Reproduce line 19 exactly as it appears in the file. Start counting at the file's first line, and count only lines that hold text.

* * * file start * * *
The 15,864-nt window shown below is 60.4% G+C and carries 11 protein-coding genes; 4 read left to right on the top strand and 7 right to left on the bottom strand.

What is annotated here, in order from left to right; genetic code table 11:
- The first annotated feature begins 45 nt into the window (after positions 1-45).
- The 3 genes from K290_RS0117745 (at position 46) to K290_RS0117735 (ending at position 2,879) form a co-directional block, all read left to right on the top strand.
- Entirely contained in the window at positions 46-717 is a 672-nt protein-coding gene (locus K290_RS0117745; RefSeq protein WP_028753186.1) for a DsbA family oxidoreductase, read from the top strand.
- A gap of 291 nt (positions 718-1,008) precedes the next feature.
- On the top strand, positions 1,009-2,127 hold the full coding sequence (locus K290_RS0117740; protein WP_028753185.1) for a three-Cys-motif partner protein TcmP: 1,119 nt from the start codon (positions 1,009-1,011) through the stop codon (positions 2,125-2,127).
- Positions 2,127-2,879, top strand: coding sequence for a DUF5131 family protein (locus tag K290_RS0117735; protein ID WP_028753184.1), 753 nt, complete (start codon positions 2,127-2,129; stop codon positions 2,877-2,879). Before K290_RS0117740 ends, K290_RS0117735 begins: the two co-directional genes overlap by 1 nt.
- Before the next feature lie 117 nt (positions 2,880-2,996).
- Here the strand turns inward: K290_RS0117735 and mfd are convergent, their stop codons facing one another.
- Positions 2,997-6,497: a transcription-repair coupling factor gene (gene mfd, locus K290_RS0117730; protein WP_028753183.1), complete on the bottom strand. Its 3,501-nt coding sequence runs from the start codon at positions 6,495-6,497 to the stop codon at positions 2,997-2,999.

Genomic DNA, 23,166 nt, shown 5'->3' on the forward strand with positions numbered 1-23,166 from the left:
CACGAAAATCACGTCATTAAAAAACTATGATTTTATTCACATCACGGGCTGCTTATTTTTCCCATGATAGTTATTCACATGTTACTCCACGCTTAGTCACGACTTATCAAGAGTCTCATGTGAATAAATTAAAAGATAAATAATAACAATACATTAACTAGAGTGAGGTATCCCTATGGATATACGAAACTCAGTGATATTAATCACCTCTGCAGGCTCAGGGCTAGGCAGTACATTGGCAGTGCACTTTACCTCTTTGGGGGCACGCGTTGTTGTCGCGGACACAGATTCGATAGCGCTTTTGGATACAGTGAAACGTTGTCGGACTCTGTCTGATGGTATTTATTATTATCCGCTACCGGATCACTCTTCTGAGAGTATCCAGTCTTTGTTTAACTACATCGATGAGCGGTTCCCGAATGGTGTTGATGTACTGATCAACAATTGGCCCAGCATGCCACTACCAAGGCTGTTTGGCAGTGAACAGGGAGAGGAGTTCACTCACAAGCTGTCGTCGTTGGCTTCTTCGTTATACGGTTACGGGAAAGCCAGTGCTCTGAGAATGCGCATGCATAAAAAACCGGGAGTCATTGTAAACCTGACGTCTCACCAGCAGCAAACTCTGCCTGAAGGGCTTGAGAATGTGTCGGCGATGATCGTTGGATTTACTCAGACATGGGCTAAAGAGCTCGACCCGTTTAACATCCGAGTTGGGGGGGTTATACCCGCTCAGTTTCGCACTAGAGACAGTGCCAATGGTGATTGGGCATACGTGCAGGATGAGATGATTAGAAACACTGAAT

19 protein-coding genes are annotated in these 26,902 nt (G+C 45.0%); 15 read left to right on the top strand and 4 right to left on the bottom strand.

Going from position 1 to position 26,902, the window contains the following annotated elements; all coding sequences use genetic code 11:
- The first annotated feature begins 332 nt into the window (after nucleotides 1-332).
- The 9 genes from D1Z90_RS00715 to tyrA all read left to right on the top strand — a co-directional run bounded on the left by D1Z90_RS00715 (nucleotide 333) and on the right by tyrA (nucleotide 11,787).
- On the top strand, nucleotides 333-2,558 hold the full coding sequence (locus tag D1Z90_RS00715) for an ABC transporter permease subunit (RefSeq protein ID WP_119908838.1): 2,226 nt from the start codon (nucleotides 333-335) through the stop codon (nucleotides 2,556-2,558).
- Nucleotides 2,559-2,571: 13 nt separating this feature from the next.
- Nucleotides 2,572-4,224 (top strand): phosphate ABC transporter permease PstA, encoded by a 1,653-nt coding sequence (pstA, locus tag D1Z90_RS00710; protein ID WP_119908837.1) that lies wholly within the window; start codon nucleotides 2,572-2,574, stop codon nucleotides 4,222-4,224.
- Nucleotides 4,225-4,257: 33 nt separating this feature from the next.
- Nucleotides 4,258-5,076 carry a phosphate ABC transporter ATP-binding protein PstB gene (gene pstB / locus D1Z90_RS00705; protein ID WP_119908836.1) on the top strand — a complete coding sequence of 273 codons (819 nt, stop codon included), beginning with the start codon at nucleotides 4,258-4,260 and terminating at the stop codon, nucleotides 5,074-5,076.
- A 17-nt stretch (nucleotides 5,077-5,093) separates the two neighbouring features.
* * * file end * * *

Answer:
- Nucleotides 2,559-2,571: 13 nt separating this feature from the next.